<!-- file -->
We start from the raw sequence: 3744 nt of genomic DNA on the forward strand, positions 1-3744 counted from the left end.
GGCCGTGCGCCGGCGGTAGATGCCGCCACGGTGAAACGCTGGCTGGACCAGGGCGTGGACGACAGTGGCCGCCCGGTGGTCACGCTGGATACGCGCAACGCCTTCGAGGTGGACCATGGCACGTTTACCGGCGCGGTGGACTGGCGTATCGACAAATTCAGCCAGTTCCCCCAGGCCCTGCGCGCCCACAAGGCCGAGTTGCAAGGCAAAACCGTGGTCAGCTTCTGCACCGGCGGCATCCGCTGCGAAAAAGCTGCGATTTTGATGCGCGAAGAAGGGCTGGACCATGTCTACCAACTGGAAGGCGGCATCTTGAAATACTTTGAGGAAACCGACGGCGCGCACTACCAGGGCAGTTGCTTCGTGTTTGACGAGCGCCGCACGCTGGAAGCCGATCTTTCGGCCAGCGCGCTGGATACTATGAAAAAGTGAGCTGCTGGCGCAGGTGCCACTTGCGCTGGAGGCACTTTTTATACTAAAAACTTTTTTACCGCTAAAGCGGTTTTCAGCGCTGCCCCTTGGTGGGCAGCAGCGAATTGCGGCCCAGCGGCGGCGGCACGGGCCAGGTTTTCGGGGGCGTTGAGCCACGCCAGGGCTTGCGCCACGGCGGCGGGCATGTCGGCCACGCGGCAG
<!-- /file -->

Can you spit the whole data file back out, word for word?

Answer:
We start from the raw sequence: 3744 nt of genomic DNA on the forward strand, positions 1-3744 counted from the left end.
GGCCGTGCGCCGGCGGTAGATGCCGCCACGGTGAAACGCTGGCTGGACCAGGGCGTGGACGACAGTGGCCGCCCGGTGGTCACGCTGGATACGCGCAACGCCTTCGAGGTGGACCATGGCACGTTTACCGGCGCGGTGGACTGGCGTATCGACAAATTCAGCCAGTTCCCCCAGGCCCTGCGCGCCCACAAGGCCGAGTTGCAAGGCAAAACCGTGGTCAGCTTCTGCACCGGCGGCATCCGCTGCGAAAAAGCTGCGATTTTGATGCGCGAAGAAGGGCTGGACCATGTCTACCAACTGGAAGGCGGCATCTTGAAATACTTTGAGGAAACCGACGGCGCGCACTACCAGGGCAGTTGCTTCGTGTTTGACGAGCGCCGCACGCTGGAAGCCGATCTTTCGGCCAGCGCGCTGGATACTATGAAAAAGTGAGCTGCTGGCGCAGGTGCCACTTGCGCTGGAGGCACTTTTTATACTAAAAACTTTTTTACCGCTAAAGCGGTTTTCAGCGCTGCCCCTTGGTGGGCAGCAGCGAATTGCGGCCCAGCGGCGGCGGCACGGGCCAGGTTTTCGGGGGCGTTGAGCCACGCCAGGGCTTGCGCCACGGCGGCGGGCATGTCGGCCACGCGGCAG